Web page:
Moody Sydney trio, Little May recorded their new album “For The Company” in a converted nineteenth-century church in upstate New York.
Sydney indie pop band Little May make a noise worldwide as debut album released.
Liz Drummond, Hannah Field, and Annie Hamilton sing most of their songs in tightly-knit, dark harmonies that tear through moments of calamity with pristine, powerful force.
This feels totally appropriate — their music has a sense of drama to it, a stateliness and a dark romanticism befitting the echoey chambers of a place that looks like ghostly folk music with swelling pop arrangements, and with the help of the National’s Aaron Dessner.
The Sydney indie pop trio would set up in the corner of gastro pubs or neighbourhood bars three years ago with their limited arsenal of other people’s songs, rotating them over three hours of playing and hoping no one noticed the repeat performances. Fast forward a few years and after the successful launch of their self-titled debut EP last year, Little May have become another Australian band on the international radar. Now they can silence a crowd with their own music, including new songs Home and Seven Hours, just a few years after battling the background buzz of uninterested pub patrons.They are well aware of the power of their voices, particularly when joined in harmony, and with drummer Cat Hunter and bassist Mark Harding fleshing out their ranks, the quiet folk trio is a much louder indie rock band.
Go through the whole post to read the rest of the indie band’s album story
here’s an old joke, well-known among music fans, about what happens when you play a country song backwards. There are a few variations, but generally, you get your wife back, your dog back and you quit drinking. Less well-known is the joke about what you get when you play New Age music backwards: you get New Age music. I am reminded of this second joke by Little May’s debut album, For the Company.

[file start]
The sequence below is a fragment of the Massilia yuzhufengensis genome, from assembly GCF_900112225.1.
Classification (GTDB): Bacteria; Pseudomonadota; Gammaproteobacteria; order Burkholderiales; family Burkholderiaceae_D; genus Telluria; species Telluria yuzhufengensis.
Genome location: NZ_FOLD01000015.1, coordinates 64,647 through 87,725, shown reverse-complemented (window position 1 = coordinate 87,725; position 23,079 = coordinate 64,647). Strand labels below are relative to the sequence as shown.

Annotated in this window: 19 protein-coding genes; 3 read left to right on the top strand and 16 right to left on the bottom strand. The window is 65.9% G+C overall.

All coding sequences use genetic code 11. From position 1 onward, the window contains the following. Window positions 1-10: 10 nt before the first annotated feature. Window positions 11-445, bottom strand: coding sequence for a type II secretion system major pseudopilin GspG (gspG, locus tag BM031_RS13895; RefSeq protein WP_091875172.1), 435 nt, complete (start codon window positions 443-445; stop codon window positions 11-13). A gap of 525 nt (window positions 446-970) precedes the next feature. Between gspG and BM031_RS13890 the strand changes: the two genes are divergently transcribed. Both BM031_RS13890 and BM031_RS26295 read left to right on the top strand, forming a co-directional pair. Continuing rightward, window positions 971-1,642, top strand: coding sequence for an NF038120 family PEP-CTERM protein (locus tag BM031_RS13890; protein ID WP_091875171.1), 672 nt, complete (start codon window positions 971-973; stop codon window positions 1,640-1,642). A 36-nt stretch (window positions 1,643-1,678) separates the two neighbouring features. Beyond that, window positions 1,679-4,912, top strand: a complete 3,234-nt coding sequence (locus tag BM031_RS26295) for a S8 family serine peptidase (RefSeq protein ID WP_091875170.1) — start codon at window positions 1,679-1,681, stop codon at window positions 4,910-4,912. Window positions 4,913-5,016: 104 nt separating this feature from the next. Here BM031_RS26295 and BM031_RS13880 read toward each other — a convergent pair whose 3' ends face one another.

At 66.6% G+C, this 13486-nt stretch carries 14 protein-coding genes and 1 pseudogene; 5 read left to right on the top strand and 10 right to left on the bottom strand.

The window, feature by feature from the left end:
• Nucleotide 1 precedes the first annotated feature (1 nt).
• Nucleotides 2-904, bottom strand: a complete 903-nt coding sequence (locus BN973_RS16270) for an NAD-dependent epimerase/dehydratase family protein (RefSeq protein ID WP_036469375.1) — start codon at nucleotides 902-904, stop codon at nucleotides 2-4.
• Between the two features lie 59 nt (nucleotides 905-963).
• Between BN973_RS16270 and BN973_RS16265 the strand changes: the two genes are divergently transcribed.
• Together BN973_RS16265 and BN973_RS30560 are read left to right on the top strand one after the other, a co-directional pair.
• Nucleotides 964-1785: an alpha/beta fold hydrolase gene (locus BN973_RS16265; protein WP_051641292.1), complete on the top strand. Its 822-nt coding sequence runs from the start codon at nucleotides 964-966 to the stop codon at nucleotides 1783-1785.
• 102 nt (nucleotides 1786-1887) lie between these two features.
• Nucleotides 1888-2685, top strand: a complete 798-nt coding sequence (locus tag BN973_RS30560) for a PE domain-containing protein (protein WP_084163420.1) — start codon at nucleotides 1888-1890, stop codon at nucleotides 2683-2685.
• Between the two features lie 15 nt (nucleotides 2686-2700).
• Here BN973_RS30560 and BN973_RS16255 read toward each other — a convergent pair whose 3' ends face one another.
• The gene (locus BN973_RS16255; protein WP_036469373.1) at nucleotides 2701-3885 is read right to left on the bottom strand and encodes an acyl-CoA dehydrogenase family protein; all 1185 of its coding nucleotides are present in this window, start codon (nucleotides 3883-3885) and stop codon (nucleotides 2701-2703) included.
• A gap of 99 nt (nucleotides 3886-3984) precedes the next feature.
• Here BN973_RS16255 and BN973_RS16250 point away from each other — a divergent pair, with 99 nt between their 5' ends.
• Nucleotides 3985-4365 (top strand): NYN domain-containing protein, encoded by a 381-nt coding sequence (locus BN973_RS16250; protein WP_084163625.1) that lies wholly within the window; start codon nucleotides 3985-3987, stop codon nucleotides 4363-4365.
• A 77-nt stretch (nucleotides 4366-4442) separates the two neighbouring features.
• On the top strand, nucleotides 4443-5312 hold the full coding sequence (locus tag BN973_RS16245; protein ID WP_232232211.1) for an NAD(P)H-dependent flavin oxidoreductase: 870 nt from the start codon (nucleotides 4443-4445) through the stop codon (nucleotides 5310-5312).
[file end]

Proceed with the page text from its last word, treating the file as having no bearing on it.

This is not a criticism of Little May so much as it is of what passes for contemporary folk and indie rock and, by extension, what gets played on the radio – particularly Australia’s national youth broadcaster Triple J, which has served up truckloads of this goop in the past decade, from Mumford & Sons to Angus & Julia Stone. If loud-quiet-loud was the white rock sound of the early 1990s, this is the era of next to no dynamic range at all.
Little May fit in perfectly. The young Sydney trio (Liz Drummond, Hannah Field, Annie Hamilton) make acoustic-based music with minor flourishes – strings that swoop and soar as required, tinkling piano, electronic touches to keep things vaguely edgy – and their self-titled debut EP was a runaway underground success.
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The result is that For the Company doesn’t end up sounding like an album so much as 11 songs that – instead of being individually tailored to complement and balance each other – have been burnished to within an inch of their lives to maximise each one’s chances of cinematic or television placement, in a scene wherein the jilted heroine takes a moment to reflect upon her romantic follies.
Hopefully, For the Company will set Little May up for a long career. Their second album, however, will be a bigger test: having quickly painted themselves into a corner, do they risk artistic stagnation on the follow-up or will they dare to shake things up with some bold variation on their own template? Let’s hope they take the second option and that their audience is brave enough to go with them.
StreeXB extends special thanks to The Guardian for the article. Click here to read the rest of the story and check out Field sings succinctly rendering the emotional power others have over us into the semblance of a physical force.